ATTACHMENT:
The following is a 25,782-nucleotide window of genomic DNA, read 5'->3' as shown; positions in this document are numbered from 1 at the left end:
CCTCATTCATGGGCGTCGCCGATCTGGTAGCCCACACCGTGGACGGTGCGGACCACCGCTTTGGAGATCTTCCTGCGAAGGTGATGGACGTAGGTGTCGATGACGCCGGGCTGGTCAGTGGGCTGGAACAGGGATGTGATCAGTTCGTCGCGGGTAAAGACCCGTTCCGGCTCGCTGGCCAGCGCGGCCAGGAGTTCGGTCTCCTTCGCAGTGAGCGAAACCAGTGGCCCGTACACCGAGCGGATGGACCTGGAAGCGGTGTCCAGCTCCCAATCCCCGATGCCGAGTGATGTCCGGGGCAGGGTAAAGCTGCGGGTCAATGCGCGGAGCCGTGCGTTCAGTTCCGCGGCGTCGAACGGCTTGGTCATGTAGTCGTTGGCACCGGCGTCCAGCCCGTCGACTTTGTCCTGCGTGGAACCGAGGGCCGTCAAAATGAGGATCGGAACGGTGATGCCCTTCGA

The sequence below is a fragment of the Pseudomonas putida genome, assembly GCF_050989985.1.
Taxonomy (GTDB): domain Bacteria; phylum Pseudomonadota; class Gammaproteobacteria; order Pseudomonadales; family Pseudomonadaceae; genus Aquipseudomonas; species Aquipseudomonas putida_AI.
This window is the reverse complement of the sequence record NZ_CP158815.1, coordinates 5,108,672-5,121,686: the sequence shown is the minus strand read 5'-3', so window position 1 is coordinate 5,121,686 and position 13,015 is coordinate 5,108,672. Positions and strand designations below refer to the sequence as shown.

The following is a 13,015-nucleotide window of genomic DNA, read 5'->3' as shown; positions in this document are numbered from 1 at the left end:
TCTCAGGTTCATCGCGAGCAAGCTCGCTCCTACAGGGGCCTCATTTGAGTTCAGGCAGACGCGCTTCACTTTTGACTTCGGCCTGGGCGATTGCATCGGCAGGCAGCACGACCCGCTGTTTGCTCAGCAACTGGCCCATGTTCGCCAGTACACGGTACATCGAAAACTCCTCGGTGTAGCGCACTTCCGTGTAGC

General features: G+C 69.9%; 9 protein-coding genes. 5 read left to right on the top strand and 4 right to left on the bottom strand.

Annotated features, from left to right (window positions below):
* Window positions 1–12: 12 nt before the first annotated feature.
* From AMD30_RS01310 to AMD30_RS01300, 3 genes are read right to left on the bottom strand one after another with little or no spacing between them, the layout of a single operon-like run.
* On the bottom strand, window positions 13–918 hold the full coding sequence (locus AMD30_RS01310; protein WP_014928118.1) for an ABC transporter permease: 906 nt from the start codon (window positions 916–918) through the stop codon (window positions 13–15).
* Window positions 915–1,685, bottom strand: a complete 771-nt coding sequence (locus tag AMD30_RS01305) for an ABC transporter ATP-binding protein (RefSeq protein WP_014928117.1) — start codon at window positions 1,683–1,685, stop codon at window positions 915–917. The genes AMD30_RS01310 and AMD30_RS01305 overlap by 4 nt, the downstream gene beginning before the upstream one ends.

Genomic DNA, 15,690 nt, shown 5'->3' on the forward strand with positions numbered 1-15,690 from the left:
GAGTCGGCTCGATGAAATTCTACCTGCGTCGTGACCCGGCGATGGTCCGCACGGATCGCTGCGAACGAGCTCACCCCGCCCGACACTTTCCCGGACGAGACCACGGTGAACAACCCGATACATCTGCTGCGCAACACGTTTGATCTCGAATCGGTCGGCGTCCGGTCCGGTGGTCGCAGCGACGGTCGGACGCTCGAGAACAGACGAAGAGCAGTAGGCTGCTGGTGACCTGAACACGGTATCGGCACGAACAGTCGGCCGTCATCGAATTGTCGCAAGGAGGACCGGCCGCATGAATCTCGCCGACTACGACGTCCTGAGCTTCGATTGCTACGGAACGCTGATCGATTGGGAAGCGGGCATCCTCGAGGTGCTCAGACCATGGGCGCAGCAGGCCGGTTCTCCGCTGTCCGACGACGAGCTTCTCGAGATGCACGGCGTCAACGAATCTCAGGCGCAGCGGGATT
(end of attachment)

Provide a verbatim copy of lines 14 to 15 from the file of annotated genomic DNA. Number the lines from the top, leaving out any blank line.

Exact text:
Genomic DNA, 15,690 nt, shown 5'->3' on the forward strand with positions numbered 1-15,690 from the left:
GAGTCGGCTCGATGAAATTCTACCTGCGTCGTGACCCGGCGATGGTCCGCACGGATCGCTGCGAACGAGCTCACCCCGCCCGACACTTTCCCGGACGAGACCACGGTGAACAACCCGATACATCTGCTGCGCAACACGTTTGATCTCGAATCGGTCGGCGTCCGGTCCGGTGGTCGCAGCGACGGTCGGACGCTCGAGAACAGACGAAGAGCAGTAGGCTGCTGGTGACCTGAACACGGTATCGGCACGAACAGTCGGCCGTCATCGAATTGTCGCAAGGAGGACCGGCCGCATGAATCTCGCCGACTACGACGTCCTGAGCTTCGATTGCTACGGAACGCTGATCGATTGGGAAGCGGGCATCCTCGAGGTGCTCAGACCATGGGCGCAGCAGGCCGGTTCTCCGCTGTCCGACGACGAGCTTCTCGAGATGCACGGCGTCAACGAATCTCAGGCGCAGCGGGATT